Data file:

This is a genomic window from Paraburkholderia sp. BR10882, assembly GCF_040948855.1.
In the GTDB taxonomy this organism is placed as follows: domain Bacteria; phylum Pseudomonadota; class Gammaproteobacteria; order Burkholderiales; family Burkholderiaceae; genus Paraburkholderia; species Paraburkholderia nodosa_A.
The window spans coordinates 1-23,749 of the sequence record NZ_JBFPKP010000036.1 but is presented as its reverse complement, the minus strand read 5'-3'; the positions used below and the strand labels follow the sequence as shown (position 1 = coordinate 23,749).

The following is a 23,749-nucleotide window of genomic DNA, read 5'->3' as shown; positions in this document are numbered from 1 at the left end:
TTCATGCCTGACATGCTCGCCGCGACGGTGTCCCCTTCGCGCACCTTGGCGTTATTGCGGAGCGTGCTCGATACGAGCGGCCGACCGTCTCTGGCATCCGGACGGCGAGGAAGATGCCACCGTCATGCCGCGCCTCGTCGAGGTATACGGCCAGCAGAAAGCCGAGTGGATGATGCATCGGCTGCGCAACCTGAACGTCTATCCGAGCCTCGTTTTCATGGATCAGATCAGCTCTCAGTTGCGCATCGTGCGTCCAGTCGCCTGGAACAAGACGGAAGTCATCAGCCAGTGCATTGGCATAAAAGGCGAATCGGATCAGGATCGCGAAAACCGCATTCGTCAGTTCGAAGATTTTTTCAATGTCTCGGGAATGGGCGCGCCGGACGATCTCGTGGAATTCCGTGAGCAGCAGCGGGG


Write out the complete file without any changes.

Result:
This is a genomic window from Paraburkholderia sp. BR10882, assembly GCF_040948855.1.
In the GTDB taxonomy this organism is placed as follows: domain Bacteria; phylum Pseudomonadota; class Gammaproteobacteria; order Burkholderiales; family Burkholderiaceae; genus Paraburkholderia; species Paraburkholderia nodosa_A.
The window spans coordinates 1-23,749 of the sequence record NZ_JBFPKP010000036.1 but is presented as its reverse complement, the minus strand read 5'-3'; the positions used below and the strand labels follow the sequence as shown (position 1 = coordinate 23,749).

The following is a 23,749-nucleotide window of genomic DNA, read 5'->3' as shown; positions in this document are numbered from 1 at the left end:
TTCATGCCTGACATGCTCGCCGCGACGGTGTCCCCTTCGCGCACCTTGGCGTTATTGCGGAGCGTGCTCGATACGAGCGGCCGACCGTCTCTGGCATCCGGACGGCGAGGAAGATGCCACCGTCATGCCGCGCCTCGTCGAGGTATACGGCCAGCAGAAAGCCGAGTGGATGATGCATCGGCTGCGCAACCTGAACGTCTATCCGAGCCTCGTTTTCATGGATCAGATCAGCTCTCAGTTGCGCATCGTGCGTCCAGTCGCCTGGAACAAGACGGAAGTCATCAGCCAGTGCATTGGCATAAAAGGCGAATCGGATCAGGATCGCGAAAACCGCATTCGTCAGTTCGAAGATTTTTTCAATGTCTCGGGAATGGGCGCGCCGGACGATCTCGTGGAATTCCGTGAGCAGCAGCGGGG